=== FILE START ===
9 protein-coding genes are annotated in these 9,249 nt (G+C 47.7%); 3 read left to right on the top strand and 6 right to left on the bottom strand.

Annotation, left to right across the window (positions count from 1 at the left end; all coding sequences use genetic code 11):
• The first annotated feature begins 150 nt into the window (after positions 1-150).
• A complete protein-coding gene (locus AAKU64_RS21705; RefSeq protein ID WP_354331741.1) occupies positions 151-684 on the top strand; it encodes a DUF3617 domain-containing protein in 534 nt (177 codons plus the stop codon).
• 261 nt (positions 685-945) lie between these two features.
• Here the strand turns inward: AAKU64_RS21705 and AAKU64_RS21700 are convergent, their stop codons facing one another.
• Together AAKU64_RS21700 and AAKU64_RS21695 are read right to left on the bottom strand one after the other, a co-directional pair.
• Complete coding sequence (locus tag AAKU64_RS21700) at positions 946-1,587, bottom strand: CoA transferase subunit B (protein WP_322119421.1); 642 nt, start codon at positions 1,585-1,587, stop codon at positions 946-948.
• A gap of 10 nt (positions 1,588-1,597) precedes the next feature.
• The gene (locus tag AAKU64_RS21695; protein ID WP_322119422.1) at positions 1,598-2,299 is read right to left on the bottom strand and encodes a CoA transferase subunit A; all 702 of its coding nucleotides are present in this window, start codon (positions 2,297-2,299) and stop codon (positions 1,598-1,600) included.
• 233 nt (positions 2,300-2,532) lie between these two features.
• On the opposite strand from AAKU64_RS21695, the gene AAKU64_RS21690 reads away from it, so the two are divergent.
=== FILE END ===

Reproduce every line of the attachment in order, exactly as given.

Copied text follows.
9 protein-coding genes are annotated in these 9,249 nt (G+C 47.7%); 3 read left to right on the top strand and 6 right to left on the bottom strand.

Annotation, left to right across the window (positions count from 1 at the left end; all coding sequences use genetic code 11):
• The first annotated feature begins 150 nt into the window (after positions 1-150).
• A complete protein-coding gene (locus AAKU64_RS21705; RefSeq protein ID WP_354331741.1) occupies positions 151-684 on the top strand; it encodes a DUF3617 domain-containing protein in 534 nt (177 codons plus the stop codon).
• 261 nt (positions 685-945) lie between these two features.
• Here the strand turns inward: AAKU64_RS21705 and AAKU64_RS21700 are convergent, their stop codons facing one another.
• Together AAKU64_RS21700 and AAKU64_RS21695 are read right to left on the bottom strand one after the other, a co-directional pair.
• Complete coding sequence (locus tag AAKU64_RS21700) at positions 946-1,587, bottom strand: CoA transferase subunit B (protein WP_322119421.1); 642 nt, start codon at positions 1,585-1,587, stop codon at positions 946-948.
• A gap of 10 nt (positions 1,588-1,597) precedes the next feature.
• The gene (locus tag AAKU64_RS21695; protein ID WP_322119422.1) at positions 1,598-2,299 is read right to left on the bottom strand and encodes a CoA transferase subunit A; all 702 of its coding nucleotides are present in this window, start codon (positions 2,297-2,299) and stop codon (positions 1,598-1,600) included.
• 233 nt (positions 2,300-2,532) lie between these two features.
• On the opposite strand from AAKU64_RS21695, the gene AAKU64_RS21690 reads away from it, so the two are divergent.